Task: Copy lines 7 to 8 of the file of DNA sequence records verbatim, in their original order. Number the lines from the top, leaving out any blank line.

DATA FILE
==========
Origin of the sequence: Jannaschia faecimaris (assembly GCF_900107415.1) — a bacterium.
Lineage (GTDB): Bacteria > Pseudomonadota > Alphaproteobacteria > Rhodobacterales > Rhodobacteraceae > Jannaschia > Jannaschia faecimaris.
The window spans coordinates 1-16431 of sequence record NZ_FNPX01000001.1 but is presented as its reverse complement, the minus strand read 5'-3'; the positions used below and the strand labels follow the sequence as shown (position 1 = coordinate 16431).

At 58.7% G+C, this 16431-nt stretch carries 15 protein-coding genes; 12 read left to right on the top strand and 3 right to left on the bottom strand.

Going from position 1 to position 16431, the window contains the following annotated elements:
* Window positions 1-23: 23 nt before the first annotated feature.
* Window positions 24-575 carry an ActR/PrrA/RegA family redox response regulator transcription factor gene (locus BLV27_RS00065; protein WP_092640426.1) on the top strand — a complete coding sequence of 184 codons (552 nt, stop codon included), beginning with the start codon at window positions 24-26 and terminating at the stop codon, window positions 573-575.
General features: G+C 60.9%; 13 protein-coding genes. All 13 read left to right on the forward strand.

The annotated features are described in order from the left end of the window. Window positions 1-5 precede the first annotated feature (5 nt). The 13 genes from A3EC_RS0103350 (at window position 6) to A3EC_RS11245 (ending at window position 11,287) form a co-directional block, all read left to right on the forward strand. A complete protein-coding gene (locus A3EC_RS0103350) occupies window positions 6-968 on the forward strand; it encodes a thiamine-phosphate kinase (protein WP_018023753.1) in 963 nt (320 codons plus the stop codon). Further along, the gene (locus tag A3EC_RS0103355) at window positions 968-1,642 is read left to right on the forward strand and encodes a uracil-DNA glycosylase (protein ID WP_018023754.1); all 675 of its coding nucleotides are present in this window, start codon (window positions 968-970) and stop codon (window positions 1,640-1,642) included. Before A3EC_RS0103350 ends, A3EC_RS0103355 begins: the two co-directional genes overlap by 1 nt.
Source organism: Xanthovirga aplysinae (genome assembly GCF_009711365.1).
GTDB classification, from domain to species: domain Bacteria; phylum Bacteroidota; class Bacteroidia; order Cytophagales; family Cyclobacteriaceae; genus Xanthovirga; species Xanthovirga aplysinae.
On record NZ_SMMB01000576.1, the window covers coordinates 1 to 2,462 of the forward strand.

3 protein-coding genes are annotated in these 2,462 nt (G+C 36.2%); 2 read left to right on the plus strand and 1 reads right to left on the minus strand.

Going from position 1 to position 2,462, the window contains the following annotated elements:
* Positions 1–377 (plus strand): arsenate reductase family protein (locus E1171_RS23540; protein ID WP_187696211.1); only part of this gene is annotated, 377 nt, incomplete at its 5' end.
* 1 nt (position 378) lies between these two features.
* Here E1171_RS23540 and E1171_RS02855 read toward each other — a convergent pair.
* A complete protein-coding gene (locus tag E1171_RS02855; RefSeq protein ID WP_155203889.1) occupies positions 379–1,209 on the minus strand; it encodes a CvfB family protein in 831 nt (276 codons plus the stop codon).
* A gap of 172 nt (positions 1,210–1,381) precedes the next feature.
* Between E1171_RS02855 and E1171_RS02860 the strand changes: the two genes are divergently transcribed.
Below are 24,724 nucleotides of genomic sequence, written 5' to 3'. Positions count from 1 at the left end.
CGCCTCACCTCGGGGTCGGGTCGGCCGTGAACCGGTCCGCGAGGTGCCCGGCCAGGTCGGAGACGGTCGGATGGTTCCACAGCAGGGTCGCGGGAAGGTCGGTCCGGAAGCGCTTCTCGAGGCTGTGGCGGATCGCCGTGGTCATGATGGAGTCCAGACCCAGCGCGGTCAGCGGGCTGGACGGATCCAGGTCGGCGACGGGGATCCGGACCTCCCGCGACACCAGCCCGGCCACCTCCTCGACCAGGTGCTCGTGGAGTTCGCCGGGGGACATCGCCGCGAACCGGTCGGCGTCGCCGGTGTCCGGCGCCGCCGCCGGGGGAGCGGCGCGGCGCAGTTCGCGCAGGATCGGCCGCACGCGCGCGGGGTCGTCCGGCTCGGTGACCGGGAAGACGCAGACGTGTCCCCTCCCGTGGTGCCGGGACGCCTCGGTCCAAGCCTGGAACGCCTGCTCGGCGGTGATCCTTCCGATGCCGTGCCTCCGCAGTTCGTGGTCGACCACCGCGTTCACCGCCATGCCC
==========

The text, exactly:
* Window positions 24-575 carry an ActR/PrrA/RegA family redox response regulator transcription factor gene (locus BLV27_RS00065; protein WP_092640426.1) on the top strand — a complete coding sequence of 184 codons (552 nt, stop codon included), beginning with the start codon at window positions 24-26 and terminating at the stop codon, window positions 573-575.
General features: G+C 60.9%; 13 protein-coding genes. All 13 read left to right on the forward strand.